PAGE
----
Whether this was a health and safety precaution or just a random exercise in humiliation I’m still not sure
At my school we were made to prepare for swimming lessons by waiting patiently in the corridor adjacent to the pool, wearing nothing but our speedos as all the other classes filtered out, fully clothed and fully taking the piss. Whether this was a health and safety precaution or just a random exercise in humiliation I’m still not sure. We were then frog-marched to an outdoor swimming pool covered in some part-fungus-part-Perspex roof, made to wade through a puddle of bright orange disinfectant and thrust into freezing cold water full of floating plasters and remedial kids struggling to cope with the buoyancy of their armbands. It was essentially a weekly lesson in the microscopic differences between the many different ways of almost drowning.
My real gripe with swimming lessons however, is not with the general activity but with the mindlessness of the tasks you are made to complete. Being forced to spend an hour in cold water is cruel but being made to wear your pyjamas and dive to the bottom of the pool to rescue a black, rubber brick seems to me both utterly obscure and ever so slightly paedy – the aqua equivalent of being made to play sports in you vest and pants, which these days would immediately trigger some sort of lawsuit klaxon.
Dumping children in wooded areas and leaving them to try and find a way out would, in most walks of life, lead to some sort of legal action. For teachers to do it, however, is fine. Orienteering presumably fought out ‘escaping-from-the-sex-dungeonering’ for its place on the curriculum and although possibly implemented with the intention of teaching valuable survival and navigational skills, more often than not just ended with someone either taking a shit in the forest, eating something poisonous or giving up hope and shouting really loudly until a teacher came to the rescue.
Unattractive, shrill and utterly joyless to finger – I am of course talking about the recorder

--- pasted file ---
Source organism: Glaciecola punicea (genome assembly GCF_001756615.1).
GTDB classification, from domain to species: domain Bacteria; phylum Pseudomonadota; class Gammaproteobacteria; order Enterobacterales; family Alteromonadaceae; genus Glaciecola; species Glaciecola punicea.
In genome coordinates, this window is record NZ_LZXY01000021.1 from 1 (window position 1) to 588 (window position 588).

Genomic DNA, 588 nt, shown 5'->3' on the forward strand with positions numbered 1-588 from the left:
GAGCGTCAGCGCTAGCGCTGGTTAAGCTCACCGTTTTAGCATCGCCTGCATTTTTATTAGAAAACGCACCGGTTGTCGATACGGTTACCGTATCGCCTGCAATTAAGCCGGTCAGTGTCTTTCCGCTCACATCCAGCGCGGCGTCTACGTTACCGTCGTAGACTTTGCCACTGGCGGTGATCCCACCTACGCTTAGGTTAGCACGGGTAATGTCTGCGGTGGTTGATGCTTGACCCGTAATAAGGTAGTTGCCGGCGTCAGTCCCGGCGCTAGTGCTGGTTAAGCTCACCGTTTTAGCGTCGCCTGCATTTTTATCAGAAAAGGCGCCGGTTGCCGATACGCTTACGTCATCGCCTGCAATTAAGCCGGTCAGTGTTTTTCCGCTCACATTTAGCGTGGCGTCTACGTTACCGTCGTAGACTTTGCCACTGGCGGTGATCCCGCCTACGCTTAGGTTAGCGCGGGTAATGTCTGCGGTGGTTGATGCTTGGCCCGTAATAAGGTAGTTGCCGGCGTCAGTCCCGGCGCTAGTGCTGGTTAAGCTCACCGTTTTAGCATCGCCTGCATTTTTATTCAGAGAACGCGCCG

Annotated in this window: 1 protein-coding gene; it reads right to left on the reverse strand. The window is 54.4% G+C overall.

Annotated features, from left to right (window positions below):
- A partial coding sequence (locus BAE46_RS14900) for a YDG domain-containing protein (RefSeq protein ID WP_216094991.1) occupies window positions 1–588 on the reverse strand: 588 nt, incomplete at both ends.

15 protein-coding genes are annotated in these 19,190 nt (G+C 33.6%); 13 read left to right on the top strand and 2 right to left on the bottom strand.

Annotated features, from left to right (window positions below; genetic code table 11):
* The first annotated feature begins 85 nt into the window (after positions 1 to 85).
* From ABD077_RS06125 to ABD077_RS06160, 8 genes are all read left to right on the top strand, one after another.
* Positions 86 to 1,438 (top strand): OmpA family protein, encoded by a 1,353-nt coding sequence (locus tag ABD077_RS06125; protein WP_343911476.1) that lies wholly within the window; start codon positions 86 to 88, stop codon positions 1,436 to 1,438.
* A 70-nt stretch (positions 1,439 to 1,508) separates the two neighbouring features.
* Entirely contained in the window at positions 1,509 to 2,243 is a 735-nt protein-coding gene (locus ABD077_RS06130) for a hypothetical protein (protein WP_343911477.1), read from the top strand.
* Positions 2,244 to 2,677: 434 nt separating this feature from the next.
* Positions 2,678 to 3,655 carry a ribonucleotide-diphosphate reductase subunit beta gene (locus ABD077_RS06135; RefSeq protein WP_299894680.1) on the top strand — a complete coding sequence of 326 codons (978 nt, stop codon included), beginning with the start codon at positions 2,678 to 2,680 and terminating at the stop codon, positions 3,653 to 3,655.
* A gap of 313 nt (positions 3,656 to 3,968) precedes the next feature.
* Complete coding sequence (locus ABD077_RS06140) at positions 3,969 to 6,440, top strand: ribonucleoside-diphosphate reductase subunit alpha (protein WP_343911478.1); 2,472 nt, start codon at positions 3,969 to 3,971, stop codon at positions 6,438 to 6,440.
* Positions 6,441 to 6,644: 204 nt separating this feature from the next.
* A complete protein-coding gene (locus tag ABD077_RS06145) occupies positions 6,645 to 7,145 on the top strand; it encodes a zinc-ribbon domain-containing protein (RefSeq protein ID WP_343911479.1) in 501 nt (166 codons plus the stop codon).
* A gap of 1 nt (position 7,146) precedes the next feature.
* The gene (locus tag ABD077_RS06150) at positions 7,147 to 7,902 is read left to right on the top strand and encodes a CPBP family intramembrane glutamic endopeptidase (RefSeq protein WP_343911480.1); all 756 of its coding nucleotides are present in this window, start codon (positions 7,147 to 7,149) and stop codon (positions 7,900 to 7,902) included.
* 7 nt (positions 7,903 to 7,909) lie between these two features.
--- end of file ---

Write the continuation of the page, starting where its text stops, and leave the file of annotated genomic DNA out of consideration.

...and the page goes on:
It did however, much like cross-country running, give lots of children the opportunity to sit down and do absolutely nothing for forty minutes before walking the hundred yards they’d bothered to move back to the bus. Which is a useful skill in itself, as quite a lot of life, it turns out, is entirely that pointless and uneventful.
Unattractive, shrill and utterly joyless to finger – I am of course talking about the recorder. It’s the triangle of the wind section; the vuvuzela of the classroom, designed to suck any and all joy from being blessed with a sense of hearing. Why then, it’s the one instrument children at school are made to play I have no idea.
Recorder lessons were only slightly worse than the lessons in which we were made to sing. It probably didn’t help that my music teacher could only play two songs on the guitar, which for a man with a ponytail and not one but two INXS posters in his classroom, is pretty inexcusable. Having said that, I still know all the words to Yellow Submarine and got an A+ in recognising that McCartney could be a shit songwriter, so it’s not like I took nothing from it.
I only ever saw our careers guidance counsellor twice at school. He wasn’t too dissimilar to universally loathed chav-whisperer Jeremy Kyle, in so much that he had no real interest in talking about what you wanted to do but did feel the need to constantly hammer home the importance of getting a job. In my first meeting I told him I wanted to be a writer. He nodded sagely before telling me that it’s actually quite hard and that maybe I should consider a ‘plan B’, you know, just in case. In my second meeting I informed him that my ‘plan B’ was to become a careers advisor - went down swimmingly.